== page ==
Bethlehem Press

Monday, February 17, 2020

The Family Project: Childhood trauma

Friday, July 5, 2019 by CAROLE GORNEY Special to The Press in Focus

Q. I have been hearing so much lately about the effects of “trauma” on children. How do I know if my children have ever faced it? Does trauma include only major things like abuse, or are there smaller incidents that can have the same effect?

The panel began by noting that the word “trauma” is used a lot in broad terms and not always accurately.

“The word is being used so much in the common language today that its meaning and importance is getting watered down,” panelist Michael Ramsey said.

“That worries me,” Ramsey continued, “because there is so much coming out about how impactful trauma can be on children’s development.”

There are different ways that trauma can be experienced,” said panelist Pam Wallace. “It can be from abuse, domestic violence, parental drug use, a car accident, loss of a significant person, living in poverty or being bullied.”

Wallace said that it is not the event itself that causes a child to be traumatized. It is how the individual processes the event and copes with it. “What affects one child may not affect another,” Wallace said.

Referring to the parent’s question about knowing if her children ever experienced trauma, Wallace recommended looking for sudden or extreme changes in behavior. “Like any diagnosis, you are looking for symptoms,” said Wallace.

“Something can be stressful, but not traumatic,” said panelist Chad Stefanyak. “It differs with each individual, and depends in part on the number and frequency of the traumatic events, as well as their severity.” It also depends on a person’s resiliency, Stefanyak added.

Resiliency is defined as the capacity to recover quickly from difficulties, panelist Jackie Gisonti said. What makes some people able to cope better than others are their support networks, Gisonti continued. Other factors can be biological or environmental.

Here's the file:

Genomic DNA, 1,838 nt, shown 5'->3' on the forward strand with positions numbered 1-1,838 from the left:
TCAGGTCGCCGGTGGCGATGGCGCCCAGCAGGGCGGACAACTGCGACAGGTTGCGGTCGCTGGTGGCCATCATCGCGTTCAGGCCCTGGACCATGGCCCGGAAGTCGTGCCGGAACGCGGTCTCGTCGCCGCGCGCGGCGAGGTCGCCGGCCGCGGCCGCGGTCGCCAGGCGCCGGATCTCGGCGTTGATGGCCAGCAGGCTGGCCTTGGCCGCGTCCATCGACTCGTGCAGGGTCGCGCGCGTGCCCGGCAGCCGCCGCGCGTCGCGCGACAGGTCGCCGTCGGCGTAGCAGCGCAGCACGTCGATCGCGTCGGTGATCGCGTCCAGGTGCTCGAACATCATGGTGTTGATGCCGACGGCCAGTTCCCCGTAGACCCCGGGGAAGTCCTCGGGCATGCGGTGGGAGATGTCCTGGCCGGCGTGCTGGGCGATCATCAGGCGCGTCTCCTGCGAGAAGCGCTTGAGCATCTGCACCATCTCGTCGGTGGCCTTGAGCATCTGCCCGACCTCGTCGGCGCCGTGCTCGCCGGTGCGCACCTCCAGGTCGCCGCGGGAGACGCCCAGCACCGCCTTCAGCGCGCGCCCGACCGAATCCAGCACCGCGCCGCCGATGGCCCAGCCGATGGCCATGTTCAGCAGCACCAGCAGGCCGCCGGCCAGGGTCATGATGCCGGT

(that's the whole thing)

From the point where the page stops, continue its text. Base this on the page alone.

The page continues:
Picking up on the biological aspect. Ramsey said, “We are learning more about brain development and how traumatic situations trigger a fight-or-fright response. Exposure to these situations repeatedly at a young age trains the brain to react in ways that lead to changes in development,” Ramsey said. “The child will act differently because of his survival tendency.”

Ramsey said that sustained stress, such as poverty, can also trigger fight-or-flight responses that affect how an individual, particularly an adolescent, views the world and makes decisions.

Stefanyak suggested that parents Google ACE (Adverse Childhood Experience), which provides a list of specific types of trauma, along with information about resiliency and studies on how trauma affects children’s brain development.

One study on the ACE website, he said, shows a link between childhood trauma and later physical conditions.

This week’s team of parenting experts are: Pam Wallace, Program Coordinator, Project Child, a program of Valley Youth House; Michael Ramsey, MS, LPC, Program Supervisor, Valley Youth House; Jackie Gisonti, Housing Supervisor, Valley Youth House, and Chad Stefanyak, School Counselor.

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The Family Project is a collaboration of the Lehigh Valley Press Focus section and Valley Youth House’s Project Child.

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